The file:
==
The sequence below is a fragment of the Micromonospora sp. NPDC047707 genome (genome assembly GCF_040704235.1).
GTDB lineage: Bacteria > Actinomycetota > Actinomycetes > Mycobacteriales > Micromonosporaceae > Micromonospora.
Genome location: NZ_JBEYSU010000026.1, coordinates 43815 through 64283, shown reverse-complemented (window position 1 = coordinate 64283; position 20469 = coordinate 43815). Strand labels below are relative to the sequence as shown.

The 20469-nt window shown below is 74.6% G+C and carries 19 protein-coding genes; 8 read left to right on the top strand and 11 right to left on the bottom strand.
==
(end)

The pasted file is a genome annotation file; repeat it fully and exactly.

The sequence below is a fragment of the Micromonospora sp. NPDC047707 genome (genome assembly GCF_040704235.1).
GTDB lineage: Bacteria > Actinomycetota > Actinomycetes > Mycobacteriales > Micromonosporaceae > Micromonospora.
Genome location: NZ_JBEYSU010000026.1, coordinates 43815 through 64283, shown reverse-complemented (window position 1 = coordinate 64283; position 20469 = coordinate 43815). Strand labels below are relative to the sequence as shown.

The 20469-nt window shown below is 74.6% G+C and carries 19 protein-coding genes; 8 read left to right on the top strand and 11 right to left on the bottom strand.